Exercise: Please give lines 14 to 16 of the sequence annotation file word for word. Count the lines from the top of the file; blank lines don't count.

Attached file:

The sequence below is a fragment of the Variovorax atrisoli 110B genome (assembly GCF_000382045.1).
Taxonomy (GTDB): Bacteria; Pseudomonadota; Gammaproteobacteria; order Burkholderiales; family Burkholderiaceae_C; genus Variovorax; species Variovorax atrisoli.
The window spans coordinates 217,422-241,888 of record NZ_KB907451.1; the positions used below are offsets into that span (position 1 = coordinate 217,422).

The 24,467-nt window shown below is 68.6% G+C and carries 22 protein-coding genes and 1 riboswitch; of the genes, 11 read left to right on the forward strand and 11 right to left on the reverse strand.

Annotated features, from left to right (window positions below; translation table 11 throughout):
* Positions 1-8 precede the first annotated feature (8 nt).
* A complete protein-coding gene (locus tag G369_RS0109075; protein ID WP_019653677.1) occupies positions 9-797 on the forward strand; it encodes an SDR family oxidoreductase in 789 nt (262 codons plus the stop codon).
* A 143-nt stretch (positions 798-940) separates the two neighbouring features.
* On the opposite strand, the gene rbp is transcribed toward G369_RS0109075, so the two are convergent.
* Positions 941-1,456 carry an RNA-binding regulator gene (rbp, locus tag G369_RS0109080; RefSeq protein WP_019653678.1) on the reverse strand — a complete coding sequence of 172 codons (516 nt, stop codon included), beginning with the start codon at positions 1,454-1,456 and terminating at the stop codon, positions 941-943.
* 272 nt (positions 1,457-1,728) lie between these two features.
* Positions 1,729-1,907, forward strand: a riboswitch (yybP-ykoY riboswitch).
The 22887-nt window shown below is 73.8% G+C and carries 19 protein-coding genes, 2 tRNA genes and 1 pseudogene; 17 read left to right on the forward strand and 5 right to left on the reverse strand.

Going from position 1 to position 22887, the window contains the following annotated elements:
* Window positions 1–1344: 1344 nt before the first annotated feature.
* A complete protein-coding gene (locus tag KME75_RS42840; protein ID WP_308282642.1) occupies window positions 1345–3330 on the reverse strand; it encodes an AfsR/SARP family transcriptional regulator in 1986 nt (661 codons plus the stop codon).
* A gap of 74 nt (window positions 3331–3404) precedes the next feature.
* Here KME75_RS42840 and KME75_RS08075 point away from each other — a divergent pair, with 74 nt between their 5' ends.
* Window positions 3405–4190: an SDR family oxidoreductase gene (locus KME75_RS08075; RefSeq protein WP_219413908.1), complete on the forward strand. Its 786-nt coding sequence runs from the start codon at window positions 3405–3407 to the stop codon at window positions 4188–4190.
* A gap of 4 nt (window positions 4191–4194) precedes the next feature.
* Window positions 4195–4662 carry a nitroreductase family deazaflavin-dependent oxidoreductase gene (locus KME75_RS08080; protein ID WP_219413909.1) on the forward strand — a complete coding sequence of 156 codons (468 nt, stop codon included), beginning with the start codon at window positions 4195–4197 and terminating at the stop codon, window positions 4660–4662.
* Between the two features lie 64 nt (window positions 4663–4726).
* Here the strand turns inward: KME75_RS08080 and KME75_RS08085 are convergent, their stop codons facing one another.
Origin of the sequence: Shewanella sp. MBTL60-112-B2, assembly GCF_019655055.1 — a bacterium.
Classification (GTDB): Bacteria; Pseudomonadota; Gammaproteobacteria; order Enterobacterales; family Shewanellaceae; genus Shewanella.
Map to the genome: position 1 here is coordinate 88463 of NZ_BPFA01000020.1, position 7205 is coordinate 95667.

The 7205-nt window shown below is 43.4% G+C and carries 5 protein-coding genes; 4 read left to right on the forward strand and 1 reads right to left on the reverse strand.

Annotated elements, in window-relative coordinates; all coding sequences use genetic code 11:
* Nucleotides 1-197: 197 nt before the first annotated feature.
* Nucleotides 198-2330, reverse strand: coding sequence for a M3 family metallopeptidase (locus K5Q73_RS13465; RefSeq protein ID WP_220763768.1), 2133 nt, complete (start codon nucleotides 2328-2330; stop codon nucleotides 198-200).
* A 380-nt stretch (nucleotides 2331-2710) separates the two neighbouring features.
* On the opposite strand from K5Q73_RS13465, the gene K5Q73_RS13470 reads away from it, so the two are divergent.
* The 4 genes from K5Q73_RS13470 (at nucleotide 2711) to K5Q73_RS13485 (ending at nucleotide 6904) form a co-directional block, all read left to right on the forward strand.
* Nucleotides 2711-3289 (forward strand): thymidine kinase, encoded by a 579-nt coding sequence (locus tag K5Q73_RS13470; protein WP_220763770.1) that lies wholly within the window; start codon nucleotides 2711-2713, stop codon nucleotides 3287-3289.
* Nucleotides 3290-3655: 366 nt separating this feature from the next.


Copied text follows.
Going from position 1 to position 22887, the window contains the following annotated elements:
* Window positions 1–1344: 1344 nt before the first annotated feature.
* A complete protein-coding gene (locus tag KME75_RS42840; protein ID WP_308282642.1) occupies window positions 1345–3330 on the reverse strand; it encodes an AfsR/SARP family transcriptional regulator in 1986 nt (661 codons plus the stop codon).